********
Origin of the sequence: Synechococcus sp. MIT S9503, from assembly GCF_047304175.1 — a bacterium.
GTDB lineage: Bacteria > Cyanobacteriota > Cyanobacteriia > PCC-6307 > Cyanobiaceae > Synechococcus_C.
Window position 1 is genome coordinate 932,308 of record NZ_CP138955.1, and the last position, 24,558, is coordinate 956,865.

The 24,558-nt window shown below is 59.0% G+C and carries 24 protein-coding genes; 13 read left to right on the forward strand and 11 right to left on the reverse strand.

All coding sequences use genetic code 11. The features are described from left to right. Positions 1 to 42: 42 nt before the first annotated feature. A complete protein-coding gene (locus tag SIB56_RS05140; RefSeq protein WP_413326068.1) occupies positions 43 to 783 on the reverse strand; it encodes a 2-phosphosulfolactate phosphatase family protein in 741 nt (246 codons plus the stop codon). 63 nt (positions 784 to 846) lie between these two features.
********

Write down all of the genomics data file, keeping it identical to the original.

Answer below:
Origin of the sequence: Synechococcus sp. MIT S9503, from assembly GCF_047304175.1 — a bacterium.
GTDB lineage: Bacteria > Cyanobacteriota > Cyanobacteriia > PCC-6307 > Cyanobiaceae > Synechococcus_C.
Window position 1 is genome coordinate 932,308 of record NZ_CP138955.1, and the last position, 24,558, is coordinate 956,865.

The 24,558-nt window shown below is 59.0% G+C and carries 24 protein-coding genes; 13 read left to right on the forward strand and 11 right to left on the reverse strand.

All coding sequences use genetic code 11. The features are described from left to right. Positions 1 to 42: 42 nt before the first annotated feature. A complete protein-coding gene (locus tag SIB56_RS05140; RefSeq protein WP_413326068.1) occupies positions 43 to 783 on the reverse strand; it encodes a 2-phosphosulfolactate phosphatase family protein in 741 nt (246 codons plus the stop codon). 63 nt (positions 784 to 846) lie between these two features.